Sarcasm: The All-Purpose Trust Buster
by Deb DeArmond
“I’m bilingual,” his T-shirt read. “Sarcasm is my second language.”
I didn’t find it amusing. Sarcasm is my least favorite form of communication.
Surprisingly painful is how sarcasm almost always lands for me. It catches me off guard and cuts me to the quick. It causes my heart to recoil and beat a retreat. And I don’t recover quickly.
I saw a sign recently in a shop that said,” Sarcasm is what keeps me from telling you how I really feel.” So, “Gee, what an Einstein” translates as “You are a nitwit.” The problem is that the real message comes across loud and clear, even if it takes a moment to decipher it.
The Word of God directs us to speak the truth, to engage in genuine expression of our thoughts and feelings. He also tells us how to do this in alignment with His word and character.
“Then we will no longer be immature like children. We won’t be tossed and blown about by every wind of new teaching. We will not be influenced when people try to trick us with lies so clever they sound like the truth. Instead, we will speak the truth in love, growing in every way more and more like Christ, who is the head of his body, the church” (Ephesians 4:14-15, NLT).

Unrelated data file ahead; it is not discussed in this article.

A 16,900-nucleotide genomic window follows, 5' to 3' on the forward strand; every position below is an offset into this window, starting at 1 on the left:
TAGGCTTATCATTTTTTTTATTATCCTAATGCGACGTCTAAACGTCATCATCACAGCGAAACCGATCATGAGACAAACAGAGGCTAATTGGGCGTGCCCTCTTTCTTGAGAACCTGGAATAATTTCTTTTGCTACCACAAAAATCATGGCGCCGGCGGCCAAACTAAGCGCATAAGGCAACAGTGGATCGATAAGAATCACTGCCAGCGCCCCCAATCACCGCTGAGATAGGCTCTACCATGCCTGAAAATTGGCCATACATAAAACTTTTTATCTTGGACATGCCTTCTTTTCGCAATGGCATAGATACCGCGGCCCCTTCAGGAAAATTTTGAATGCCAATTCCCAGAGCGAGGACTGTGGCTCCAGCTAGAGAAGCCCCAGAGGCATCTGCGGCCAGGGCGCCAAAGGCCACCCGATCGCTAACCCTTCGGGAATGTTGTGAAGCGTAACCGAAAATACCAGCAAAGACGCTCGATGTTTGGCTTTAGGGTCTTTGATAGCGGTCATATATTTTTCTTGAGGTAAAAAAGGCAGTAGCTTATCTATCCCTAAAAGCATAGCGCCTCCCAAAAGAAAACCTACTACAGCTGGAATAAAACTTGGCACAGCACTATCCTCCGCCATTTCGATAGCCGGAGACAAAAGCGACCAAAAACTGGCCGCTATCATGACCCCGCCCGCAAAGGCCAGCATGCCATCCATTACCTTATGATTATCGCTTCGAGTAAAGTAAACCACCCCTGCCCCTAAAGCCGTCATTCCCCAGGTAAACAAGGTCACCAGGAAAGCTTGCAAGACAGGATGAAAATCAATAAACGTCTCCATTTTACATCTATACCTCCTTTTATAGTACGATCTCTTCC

Lies that sound like the truth. That’s a great definition of sarcasm. For a moment, it sounds like a compliment…and then you get it. Reality sets in. And if exposed often enough to this pain, we may develop a thick protective shell to prevent the damage. Under the guise of fun, it compromises trust and can damage our relationships.
Speaking the truth requires love. Without love, it’s just a recitation of the facts, and facts reach the head, not the heart. The mature Christ follower puts away a cheap imitation of truth.
So, if you see the guy with the T-shirt that reads, “Sarcasm. Just one of the services I offer,” keep on walking. He’s not your kind of guy.